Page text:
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Monday, February 11, 2013

U.S. Postal Service: Home Delivery Up Next?

After years of billion-dollar losses, the U.S. Postal Service announced in February 2013 that the “long-held tradition of Saturday delivery” would come to an end. Only packages would still be delivered on Saturdays. The Postal Service expected the change to save $2 billion a year. That even such a minor “tradition” would have had such staying power amid billions of dollars of losses supports the old adage, old habits die hard. It is as if even a minor change from a long-standing practice would throw us into chaos. Our tolerance for ending things that have been around seemingly forever is far too limited.
Moreover, the human aversion to changing long-standing customs or practices adversely narrows perception itself. For example, the much costlier, labor-intensive practice of delivering mail to homes was as though above critique. Particularly with many Americans paying their bills online, the “need” for mail delivery even five days a week to one’s house can alternatively be viewed as antiquated.  It is as if that practice had gone on as though without any thought on it itself.
                                               Is this highly labor-intensive custom really necessary?    source: zimbio
The door-to-door salesmen selling vacuums or Bibles had surely become a relic long after the film Paper Moon popularized the lifestyle. Why then have we held on to the notion that mail should be delivered to one’s apartment building or house? We go to stores to get food and medicine. Particularly with so many people paying bills online, is mail so much more vital than food or medicine that we couldn’t just as well stop by our local post office to pick up our mail a few times a week? At the very least, we would not be bothered by the anxiety of whether a threatening notice is waiting for us at home. Just as computer technology has enabled the automation of stored-book retrieval in a few academic libraries (e.g., the University of Chicago), the Postal Service could automate mail retrieval so millions of P.O. Boxes would not be necessary.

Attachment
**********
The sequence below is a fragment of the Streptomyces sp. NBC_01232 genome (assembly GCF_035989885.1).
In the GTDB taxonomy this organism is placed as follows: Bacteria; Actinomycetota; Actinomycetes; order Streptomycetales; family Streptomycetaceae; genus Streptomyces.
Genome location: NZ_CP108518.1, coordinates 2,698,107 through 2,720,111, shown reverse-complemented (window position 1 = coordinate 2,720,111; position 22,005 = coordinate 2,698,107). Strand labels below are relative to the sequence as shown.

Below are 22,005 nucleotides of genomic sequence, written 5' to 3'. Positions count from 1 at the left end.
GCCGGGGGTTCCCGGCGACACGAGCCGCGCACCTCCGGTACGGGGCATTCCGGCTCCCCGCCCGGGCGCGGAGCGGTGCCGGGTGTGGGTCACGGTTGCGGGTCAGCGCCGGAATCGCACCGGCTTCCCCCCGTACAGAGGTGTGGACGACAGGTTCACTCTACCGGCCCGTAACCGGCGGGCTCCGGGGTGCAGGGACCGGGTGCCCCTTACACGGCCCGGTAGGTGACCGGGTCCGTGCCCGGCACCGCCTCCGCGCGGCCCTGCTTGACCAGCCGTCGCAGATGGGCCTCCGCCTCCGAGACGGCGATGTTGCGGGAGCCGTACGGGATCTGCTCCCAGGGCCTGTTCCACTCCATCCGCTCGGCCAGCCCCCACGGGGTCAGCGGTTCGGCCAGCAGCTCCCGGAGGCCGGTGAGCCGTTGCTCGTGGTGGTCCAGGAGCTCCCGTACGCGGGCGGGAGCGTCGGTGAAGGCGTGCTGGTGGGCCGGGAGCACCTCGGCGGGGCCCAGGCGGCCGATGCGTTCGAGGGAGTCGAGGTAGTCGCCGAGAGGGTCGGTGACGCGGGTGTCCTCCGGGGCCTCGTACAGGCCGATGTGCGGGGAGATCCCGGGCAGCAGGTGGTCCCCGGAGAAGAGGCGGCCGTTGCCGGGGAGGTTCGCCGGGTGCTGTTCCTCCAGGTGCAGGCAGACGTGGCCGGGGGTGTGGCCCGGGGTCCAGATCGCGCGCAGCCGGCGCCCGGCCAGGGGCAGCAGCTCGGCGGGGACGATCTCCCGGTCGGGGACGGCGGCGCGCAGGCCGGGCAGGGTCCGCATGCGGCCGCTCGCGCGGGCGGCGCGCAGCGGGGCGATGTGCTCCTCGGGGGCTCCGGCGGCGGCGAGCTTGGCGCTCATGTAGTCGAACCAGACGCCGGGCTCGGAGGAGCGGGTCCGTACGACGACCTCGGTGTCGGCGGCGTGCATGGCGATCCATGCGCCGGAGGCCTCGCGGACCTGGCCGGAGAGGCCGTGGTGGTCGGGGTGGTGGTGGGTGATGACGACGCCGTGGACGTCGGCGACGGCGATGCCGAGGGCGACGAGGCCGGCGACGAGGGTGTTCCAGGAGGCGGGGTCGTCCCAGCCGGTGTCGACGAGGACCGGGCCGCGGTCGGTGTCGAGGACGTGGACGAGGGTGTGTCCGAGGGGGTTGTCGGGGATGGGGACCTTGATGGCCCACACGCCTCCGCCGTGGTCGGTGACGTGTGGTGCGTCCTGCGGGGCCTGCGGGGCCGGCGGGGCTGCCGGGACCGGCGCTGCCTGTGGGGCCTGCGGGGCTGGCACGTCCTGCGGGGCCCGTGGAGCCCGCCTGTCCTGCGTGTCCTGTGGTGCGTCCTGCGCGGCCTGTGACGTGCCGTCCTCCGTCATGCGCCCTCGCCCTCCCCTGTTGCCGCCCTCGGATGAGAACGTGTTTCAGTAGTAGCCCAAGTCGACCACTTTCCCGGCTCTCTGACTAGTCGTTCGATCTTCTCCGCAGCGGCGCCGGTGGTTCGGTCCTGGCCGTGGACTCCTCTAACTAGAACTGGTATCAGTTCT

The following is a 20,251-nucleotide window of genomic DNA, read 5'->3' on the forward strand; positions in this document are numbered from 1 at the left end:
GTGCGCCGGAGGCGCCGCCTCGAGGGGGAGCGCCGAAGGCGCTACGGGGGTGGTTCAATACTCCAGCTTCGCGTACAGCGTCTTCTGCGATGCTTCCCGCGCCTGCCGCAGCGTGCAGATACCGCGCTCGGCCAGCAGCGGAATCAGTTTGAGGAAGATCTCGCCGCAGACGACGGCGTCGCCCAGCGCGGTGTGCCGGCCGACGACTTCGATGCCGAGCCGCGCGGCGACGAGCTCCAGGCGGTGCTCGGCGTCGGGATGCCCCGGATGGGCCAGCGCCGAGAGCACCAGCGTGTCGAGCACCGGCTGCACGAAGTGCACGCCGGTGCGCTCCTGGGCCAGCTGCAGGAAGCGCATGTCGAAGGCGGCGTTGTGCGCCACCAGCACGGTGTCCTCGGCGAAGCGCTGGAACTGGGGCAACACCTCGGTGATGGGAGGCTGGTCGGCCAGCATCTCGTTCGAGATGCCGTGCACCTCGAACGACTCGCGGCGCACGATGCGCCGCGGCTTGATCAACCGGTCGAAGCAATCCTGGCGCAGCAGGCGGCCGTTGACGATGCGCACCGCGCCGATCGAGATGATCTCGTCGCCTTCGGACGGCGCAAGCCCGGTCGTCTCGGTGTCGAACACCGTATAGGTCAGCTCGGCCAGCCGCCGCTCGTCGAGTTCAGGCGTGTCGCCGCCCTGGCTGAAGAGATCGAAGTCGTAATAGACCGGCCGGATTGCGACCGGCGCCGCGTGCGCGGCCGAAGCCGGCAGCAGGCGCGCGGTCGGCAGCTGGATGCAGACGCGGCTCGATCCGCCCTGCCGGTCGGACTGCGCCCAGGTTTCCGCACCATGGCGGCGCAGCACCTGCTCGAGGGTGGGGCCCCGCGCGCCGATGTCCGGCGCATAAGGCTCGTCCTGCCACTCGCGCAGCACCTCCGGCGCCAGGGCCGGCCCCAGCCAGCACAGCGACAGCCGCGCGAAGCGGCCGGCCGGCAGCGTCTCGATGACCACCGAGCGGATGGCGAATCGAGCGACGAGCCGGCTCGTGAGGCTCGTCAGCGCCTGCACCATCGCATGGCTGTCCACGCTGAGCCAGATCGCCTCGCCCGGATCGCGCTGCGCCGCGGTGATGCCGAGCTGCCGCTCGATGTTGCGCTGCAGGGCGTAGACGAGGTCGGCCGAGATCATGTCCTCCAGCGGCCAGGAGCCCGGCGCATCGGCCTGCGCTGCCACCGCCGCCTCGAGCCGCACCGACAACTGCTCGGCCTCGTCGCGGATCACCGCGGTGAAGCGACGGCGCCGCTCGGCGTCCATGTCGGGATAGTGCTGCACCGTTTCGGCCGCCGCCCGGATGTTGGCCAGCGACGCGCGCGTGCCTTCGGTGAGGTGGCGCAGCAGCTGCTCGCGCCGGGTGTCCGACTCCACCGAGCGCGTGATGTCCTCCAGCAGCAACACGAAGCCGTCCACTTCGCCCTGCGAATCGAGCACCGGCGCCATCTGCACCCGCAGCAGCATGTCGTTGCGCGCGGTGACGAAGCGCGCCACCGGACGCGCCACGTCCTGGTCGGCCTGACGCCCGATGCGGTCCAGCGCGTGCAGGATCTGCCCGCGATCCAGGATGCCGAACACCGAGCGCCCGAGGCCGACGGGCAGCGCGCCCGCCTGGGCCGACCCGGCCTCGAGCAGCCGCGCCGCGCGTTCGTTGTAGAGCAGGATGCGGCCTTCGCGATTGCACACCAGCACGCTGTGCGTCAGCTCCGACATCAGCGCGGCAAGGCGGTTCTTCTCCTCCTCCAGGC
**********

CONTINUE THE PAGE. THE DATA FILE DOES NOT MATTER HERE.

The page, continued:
In short, we humans are not very good at “thinking outside the box” of current custom. Put another way, habits that have gone on seemingly forever have a habit of going on mindlessly. The U.S. Postal Service has suffered greatly from this particular human proclivity. Perhaps with a wider perspective other institutions can be found that are similarly suffering assumed demands to perpetuate practices that are no longer justified.

U.S. Postal Service Right to End Era of Saturday Delivery: Poll,” The Huffington Post, February 9, 2013.